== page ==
Antipsychotic drugs were originally introduced for the treatment of schizophrenia, but over the years they have crept into many a medicine cabinet. In nursing homes, it is estimated that about 25 percent of residents are prescribed antipsychotics (see Katz et al., 1992). Many patients suffering from Alzheimer disease and, less well-known, Parkinson disease, as well (Weintraub and Stern, 2005) receive such drugs to treat psychiatric aspects of their respective diseases. But while elderly dementia patients with aggression or delusions receive modest benefit from these drugs (see Schneider et al., 1991), are they paying a hidden price? Reporting in last Wednesday’s Journal of the American Medical Association, Lon Schneider and colleagues at the University of Southern California, Los Angeles, suggest that they may be. Their meta-analysis of 15 different randomized placebo-controlled trials reveals that antipsychotics slightly increase the risk of death in dementia patients.
Schneider and colleagues gathered and analyzed clinical data on over 5,000 elderly dementia patients that had either been published in the literature or reported at meetings. Over 3,300 of these patients had randomly been prescribed atypical, or second-generation, antipsychotics (including risperidone, olanzapine, quetiapine and aripiprazole, clozapine, and ziprasidone), while over 1,700 were given placebo. Schneider and colleagues found that over the course of these trials, more patients on these medications than on placebo died (3.5 percent of medicated patients died versus 2.3 percent of those on placebo). The odds ratio, or relative risk, for death among the patients on antipsychotics was 1.54 times normal.
These findings stand before a backdrop of continued warnings from the U.S. Food and Drug Administration (FDA) about adverse cerebrovascular effects of some of these drugs (see, for example, http://www.fda.gov/medwatch/SAFETY/2003/risperdal.htm) and are consistent with findings published by the Administration last April. Then, the FDA concluded that dementia patients taking these drugs have a 1.6- to 1.7-fold risk of death (see http://www.fda.gov/cder/drug/advisory/antipsychotics.htm). The report also comes out exactly a month after Jeff Lieberman and colleagues at Columbia University reported in the New England Journal of Medicine that atypical, or second-generation, antipsychotics are no more effective than the original, cheaper drugs (see related Schizophrenia Research Forum news story).
This analysis suggests that the increased risk is relatively small. In fact, it only becomes statistically significant when the data on the individual drugs are pooled (the analysis revealed that no single drug statistically increased the risk of death). Even so, it should be noted that all the trials were short, between 8 and 12 weeks long. This “implies a 4 percent to 5 percent risk difference over a year of treatment, with an upper bound for some drugs as high as 25 percent,” suggest Schneider and colleagues. However, the authors add that the risk may be highest early in treatment, then decrease over time. Long-term controlled trials are needed to address these issues, suggest the authors.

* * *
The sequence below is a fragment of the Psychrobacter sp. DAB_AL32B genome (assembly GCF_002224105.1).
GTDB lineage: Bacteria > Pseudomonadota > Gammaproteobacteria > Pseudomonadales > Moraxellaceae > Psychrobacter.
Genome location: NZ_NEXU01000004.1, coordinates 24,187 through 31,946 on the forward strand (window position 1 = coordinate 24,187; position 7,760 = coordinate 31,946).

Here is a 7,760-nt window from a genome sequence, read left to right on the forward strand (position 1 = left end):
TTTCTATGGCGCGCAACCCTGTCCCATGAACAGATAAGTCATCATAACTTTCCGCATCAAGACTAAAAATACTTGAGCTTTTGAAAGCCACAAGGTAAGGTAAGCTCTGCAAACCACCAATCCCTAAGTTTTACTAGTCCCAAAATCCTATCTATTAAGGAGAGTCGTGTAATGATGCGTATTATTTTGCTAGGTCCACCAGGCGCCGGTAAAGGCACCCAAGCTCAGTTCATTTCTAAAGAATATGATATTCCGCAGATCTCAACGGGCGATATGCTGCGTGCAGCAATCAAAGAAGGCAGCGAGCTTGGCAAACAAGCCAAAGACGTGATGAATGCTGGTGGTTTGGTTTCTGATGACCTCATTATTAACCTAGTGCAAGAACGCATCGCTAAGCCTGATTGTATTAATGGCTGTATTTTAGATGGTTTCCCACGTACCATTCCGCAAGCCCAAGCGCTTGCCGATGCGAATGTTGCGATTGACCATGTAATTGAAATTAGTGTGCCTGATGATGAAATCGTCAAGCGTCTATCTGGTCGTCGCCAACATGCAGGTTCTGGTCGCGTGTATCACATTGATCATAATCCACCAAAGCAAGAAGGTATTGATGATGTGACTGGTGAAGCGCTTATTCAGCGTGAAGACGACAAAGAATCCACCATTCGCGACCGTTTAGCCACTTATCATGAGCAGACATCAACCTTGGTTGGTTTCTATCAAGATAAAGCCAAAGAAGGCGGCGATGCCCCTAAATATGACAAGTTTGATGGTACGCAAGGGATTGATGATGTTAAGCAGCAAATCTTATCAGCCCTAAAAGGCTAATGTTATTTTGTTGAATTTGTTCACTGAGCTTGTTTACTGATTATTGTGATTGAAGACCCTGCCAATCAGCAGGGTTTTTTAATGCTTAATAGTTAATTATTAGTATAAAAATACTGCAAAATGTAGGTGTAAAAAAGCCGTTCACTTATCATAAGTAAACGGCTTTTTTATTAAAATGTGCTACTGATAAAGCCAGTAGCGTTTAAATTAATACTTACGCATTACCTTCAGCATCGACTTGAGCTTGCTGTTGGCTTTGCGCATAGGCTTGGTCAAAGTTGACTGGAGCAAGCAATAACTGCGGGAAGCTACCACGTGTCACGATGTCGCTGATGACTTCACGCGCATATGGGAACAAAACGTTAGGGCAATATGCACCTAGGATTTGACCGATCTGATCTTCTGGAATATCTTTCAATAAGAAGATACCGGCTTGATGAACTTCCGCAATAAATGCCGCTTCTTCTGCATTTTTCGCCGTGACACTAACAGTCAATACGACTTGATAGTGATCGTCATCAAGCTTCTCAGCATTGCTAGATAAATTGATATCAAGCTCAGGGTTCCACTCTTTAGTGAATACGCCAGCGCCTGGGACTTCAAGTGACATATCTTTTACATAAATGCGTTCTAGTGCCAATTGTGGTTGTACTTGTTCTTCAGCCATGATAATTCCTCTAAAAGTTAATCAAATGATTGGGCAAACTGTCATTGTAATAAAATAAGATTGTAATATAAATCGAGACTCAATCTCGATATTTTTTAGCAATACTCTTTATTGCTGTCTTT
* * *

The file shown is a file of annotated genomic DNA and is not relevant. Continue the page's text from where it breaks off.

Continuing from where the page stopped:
Where does this leave the physician treating dementia patients who have psychotic episodes? “The results do not contraindicate the use of antipsychotic drugs in the treatment of patients with dementia who have psychotic symptoms and agitation; instead, they change the risk-benefit analysis such that antipsychotic drugs should only be used when there is an identifiable risk of harm to the patient or others, when the distress caused by the illness is significant, or when alternate therapies have failed and symptom relief would be beneficial,” write Peter Rabins and Constantine Lyketsos of Johns Hopkins School of Medicine in Baltimore, Maryland, in a JAMA editorial. As for falling back on first-generation antipsychotics as an alternative, this doesn’t appear to be an option because Schneider and colleagues calculated that haloperidol, one of the earliest antipsychotics, doubles the risk for mortality in the elderly demented patients.
On the broader theme of drug safety, Rabins and Lyketsos suggest that the current requirements for drug approval—two randomized controlled trials (RCTs)—are unlikely to detect these rare events. For example, COX-2 inhibitors were widely used for years before serious cardiovascular side effects were reported (see ARF related news story). “The FDA must put more effort into formal postmarketing surveillance and require that data from all RCTs be made readily available within a specific time period after data collection is completed,” Rabins and Lyketsos write. One of the problems Schneider and colleagues faced in carrying out their analysis is that many of the trials have not been published, so they had to rely on data presented at meetings to strengthen the power of their study.
In addition, mortality should be an endpoint in all drug studies premarketing or postmarketing, and postmarketing assessment of mortality should be made mandatory for all newly approved drugs, suggest Rabins and Lyketsos.—Tom Fagan
- Katz IR, Rovner BW, Schneider L. Use of psychoactive drugs in nursing homes. N Engl J Med. 1992 Nov 5;327(19):1392-3. PubMed.
- Weintraub D, Stern MB. Psychiatric complications in Parkinson disease. Am J Geriatr Psychiatry. 2005 Oct;13(10):844-51. PubMed.
- Schneider LS, Pollock V, Lyness S. Further analysis of a meta-analysis. J Am Geriatr Soc. 1991 Apr;39(4):441-2. PubMed.
- Schneider LS, Dagerman KS, Insel P. Risk of death with atypical antipsychotic drug treatment for dementia: meta-analysis of randomized placebo-controlled trials. JAMA. 2005 Oct 19;294(15):1934-43. PubMed.
- Rabins PV, Lyketsos CG. Antipsychotic drugs in dementia: what should be made of the risks?. JAMA. 2005 Oct 19;294(15):1963-5. PubMed.